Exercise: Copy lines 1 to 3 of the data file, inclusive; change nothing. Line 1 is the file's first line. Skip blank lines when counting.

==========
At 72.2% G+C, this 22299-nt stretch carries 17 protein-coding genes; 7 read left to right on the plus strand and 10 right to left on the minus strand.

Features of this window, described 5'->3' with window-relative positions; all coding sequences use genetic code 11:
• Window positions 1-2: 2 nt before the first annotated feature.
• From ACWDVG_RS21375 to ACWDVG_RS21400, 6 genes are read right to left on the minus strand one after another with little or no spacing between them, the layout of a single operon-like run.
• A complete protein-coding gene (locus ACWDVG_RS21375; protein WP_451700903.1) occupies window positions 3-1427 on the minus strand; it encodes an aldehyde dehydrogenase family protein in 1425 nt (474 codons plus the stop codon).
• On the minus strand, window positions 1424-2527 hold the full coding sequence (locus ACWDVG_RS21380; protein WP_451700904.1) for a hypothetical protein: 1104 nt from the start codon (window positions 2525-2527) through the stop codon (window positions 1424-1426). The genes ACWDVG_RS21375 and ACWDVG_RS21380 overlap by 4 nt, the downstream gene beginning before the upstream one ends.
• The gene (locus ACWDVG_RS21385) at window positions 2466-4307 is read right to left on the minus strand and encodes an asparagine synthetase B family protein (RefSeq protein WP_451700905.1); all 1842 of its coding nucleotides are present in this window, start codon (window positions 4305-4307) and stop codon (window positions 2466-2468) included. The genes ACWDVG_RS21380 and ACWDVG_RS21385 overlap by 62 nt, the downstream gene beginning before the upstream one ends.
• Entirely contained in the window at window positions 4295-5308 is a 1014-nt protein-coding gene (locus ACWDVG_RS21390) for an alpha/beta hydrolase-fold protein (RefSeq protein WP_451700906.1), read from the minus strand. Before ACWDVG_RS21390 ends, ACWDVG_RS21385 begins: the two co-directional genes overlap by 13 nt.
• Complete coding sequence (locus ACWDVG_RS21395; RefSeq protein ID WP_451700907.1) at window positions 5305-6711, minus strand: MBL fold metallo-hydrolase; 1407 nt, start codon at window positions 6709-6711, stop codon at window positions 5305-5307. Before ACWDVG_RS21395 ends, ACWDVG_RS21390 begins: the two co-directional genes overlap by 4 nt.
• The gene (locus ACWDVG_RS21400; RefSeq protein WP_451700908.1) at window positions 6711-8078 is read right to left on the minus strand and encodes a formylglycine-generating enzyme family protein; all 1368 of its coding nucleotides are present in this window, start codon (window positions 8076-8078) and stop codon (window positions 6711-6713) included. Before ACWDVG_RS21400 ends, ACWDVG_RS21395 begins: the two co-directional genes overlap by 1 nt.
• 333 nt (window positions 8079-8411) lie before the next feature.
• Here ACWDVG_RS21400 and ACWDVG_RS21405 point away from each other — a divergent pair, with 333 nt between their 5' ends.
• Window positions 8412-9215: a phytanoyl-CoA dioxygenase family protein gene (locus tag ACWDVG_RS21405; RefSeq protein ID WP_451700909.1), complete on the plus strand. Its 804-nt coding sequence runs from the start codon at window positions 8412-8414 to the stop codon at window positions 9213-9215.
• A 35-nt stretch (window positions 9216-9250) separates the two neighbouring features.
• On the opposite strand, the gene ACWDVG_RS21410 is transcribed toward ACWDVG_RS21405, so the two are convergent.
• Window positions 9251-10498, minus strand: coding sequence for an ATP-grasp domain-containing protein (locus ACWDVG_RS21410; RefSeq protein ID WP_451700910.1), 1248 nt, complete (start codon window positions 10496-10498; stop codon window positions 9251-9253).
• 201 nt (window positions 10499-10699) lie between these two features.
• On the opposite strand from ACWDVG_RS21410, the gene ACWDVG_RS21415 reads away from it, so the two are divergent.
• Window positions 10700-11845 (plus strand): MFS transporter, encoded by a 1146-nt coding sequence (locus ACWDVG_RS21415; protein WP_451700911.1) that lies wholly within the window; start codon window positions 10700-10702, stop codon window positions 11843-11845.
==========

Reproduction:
At 72.2% G+C, this 22299-nt stretch carries 17 protein-coding genes; 7 read left to right on the plus strand and 10 right to left on the minus strand.

Features of this window, described 5'->3' with window-relative positions; all coding sequences use genetic code 11:
• Window positions 1-2: 2 nt before the first annotated feature.